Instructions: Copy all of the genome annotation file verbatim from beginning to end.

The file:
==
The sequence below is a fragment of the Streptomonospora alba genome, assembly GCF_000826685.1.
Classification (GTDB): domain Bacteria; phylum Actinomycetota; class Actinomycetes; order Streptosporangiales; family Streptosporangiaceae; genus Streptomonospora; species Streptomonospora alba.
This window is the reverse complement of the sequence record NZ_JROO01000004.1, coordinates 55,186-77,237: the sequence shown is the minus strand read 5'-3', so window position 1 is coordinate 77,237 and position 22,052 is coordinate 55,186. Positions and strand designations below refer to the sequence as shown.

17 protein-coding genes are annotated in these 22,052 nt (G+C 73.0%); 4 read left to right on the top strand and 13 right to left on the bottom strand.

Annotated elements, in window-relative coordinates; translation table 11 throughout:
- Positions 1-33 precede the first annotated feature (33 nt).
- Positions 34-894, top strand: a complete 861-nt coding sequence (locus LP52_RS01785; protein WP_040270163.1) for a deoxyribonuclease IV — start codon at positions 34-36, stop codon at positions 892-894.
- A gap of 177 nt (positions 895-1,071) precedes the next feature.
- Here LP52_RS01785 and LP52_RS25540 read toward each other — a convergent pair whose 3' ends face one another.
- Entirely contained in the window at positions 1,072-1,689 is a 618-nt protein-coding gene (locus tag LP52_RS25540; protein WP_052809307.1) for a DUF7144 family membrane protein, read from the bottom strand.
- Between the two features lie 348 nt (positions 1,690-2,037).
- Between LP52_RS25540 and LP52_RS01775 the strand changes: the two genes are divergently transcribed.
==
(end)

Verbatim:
The sequence below is a fragment of the Streptomonospora alba genome, assembly GCF_000826685.1.
Classification (GTDB): domain Bacteria; phylum Actinomycetota; class Actinomycetes; order Streptosporangiales; family Streptosporangiaceae; genus Streptomonospora; species Streptomonospora alba.
This window is the reverse complement of the sequence record NZ_JROO01000004.1, coordinates 55,186-77,237: the sequence shown is the minus strand read 5'-3', so window position 1 is coordinate 77,237 and position 22,052 is coordinate 55,186. Positions and strand designations below refer to the sequence as shown.

17 protein-coding genes are annotated in these 22,052 nt (G+C 73.0%); 4 read left to right on the top strand and 13 right to left on the bottom strand.

Annotated elements, in window-relative coordinates; translation table 11 throughout:
- Positions 1-33 precede the first annotated feature (33 nt).
- Positions 34-894, top strand: a complete 861-nt coding sequence (locus LP52_RS01785; protein WP_040270163.1) for a deoxyribonuclease IV — start codon at positions 34-36, stop codon at positions 892-894.
- A gap of 177 nt (positions 895-1,071) precedes the next feature.
- Here LP52_RS01785 and LP52_RS25540 read toward each other — a convergent pair whose 3' ends face one another.
- Entirely contained in the window at positions 1,072-1,689 is a 618-nt protein-coding gene (locus tag LP52_RS25540; protein WP_052809307.1) for a DUF7144 family membrane protein, read from the bottom strand.
- Between the two features lie 348 nt (positions 1,690-2,037).
- Between LP52_RS25540 and LP52_RS01775 the strand changes: the two genes are divergently transcribed.